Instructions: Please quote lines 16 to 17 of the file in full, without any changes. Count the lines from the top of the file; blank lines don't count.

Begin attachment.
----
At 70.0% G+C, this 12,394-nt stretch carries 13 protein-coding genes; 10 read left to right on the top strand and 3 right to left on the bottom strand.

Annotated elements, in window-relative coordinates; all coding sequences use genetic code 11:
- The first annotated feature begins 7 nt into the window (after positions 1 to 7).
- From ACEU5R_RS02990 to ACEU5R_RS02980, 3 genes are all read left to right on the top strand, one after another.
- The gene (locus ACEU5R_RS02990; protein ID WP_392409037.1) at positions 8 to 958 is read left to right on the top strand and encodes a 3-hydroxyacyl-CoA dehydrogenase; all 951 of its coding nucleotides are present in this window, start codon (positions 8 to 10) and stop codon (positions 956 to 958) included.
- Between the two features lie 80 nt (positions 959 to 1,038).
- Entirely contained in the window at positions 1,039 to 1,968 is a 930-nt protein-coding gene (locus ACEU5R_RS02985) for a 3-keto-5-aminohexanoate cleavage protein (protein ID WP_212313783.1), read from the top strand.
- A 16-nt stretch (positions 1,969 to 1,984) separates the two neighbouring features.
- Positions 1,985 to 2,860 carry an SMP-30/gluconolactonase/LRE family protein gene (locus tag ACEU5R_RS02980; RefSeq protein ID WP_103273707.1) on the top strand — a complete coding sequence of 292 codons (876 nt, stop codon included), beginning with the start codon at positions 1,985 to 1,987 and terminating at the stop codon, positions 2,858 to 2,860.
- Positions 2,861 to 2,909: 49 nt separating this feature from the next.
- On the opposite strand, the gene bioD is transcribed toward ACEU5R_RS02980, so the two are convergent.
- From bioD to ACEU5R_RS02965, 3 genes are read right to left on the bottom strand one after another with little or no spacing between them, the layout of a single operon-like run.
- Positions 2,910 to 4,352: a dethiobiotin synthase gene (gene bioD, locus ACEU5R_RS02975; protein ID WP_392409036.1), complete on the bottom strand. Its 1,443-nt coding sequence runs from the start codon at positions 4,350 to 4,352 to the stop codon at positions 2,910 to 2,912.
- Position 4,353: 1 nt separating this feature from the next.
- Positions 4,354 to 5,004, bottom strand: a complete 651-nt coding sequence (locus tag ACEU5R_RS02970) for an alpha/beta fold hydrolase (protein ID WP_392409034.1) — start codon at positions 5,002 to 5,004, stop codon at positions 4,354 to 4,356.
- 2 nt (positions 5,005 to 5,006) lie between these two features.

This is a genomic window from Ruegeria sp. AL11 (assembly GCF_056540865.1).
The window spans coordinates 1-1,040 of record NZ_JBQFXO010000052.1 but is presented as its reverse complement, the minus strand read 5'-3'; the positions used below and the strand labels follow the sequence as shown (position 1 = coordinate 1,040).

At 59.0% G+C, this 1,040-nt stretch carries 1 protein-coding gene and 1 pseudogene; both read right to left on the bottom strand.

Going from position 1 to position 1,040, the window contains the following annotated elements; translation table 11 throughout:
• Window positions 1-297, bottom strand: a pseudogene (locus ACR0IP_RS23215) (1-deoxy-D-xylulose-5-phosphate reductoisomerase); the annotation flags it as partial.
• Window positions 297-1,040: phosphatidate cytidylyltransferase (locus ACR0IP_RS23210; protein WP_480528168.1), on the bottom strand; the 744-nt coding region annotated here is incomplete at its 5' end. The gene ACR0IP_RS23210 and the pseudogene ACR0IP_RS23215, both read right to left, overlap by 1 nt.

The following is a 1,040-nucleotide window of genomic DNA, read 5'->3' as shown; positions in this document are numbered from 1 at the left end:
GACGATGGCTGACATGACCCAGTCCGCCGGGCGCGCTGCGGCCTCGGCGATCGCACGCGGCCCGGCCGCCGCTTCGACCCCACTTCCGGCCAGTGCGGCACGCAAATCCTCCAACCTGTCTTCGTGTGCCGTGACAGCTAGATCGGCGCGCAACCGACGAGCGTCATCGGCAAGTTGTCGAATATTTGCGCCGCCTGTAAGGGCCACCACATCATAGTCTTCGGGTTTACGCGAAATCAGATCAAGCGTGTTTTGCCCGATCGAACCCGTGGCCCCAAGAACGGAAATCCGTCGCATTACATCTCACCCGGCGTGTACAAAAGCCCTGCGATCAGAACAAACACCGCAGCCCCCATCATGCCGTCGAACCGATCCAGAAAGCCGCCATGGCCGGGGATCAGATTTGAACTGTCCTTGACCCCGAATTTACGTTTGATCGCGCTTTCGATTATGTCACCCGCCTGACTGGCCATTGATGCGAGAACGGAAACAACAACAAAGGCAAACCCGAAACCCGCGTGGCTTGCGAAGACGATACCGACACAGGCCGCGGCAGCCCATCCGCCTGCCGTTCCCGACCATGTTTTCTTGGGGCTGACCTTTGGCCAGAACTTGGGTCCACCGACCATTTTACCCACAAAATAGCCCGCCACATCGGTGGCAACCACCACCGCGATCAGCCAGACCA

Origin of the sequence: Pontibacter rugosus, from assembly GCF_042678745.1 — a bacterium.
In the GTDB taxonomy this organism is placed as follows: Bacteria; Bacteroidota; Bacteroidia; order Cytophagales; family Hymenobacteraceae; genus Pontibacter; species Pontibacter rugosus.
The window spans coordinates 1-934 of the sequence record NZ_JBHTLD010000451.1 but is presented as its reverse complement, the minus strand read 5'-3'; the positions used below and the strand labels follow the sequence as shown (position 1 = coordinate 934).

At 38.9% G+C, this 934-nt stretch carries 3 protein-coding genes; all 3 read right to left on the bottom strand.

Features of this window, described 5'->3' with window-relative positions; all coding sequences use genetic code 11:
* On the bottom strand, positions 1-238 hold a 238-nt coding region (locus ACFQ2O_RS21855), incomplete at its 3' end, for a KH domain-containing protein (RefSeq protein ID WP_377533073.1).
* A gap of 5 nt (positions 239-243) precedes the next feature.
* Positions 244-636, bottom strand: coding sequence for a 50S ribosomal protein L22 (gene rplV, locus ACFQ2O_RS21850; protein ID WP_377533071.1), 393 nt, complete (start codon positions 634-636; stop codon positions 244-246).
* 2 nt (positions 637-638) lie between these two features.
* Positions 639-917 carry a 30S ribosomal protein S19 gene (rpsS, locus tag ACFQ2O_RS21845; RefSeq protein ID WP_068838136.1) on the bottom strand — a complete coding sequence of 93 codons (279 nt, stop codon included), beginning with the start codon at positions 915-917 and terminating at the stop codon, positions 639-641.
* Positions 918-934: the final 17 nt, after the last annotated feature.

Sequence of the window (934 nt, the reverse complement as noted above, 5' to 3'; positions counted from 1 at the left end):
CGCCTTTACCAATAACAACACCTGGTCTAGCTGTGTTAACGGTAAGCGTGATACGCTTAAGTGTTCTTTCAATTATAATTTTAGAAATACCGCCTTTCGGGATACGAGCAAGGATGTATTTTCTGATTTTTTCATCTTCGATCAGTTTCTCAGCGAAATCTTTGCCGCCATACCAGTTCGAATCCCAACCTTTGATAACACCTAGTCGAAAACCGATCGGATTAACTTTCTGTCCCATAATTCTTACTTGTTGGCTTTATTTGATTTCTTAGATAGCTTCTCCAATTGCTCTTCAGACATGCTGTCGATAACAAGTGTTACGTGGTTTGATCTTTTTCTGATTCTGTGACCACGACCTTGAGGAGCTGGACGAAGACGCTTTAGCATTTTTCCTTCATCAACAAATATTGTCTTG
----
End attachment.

- 2 nt (positions 5,005 to 5,006) lie between these two features.

This is a genomic window from Ruegeria sp. AL11 (assembly GCF_056540865.1).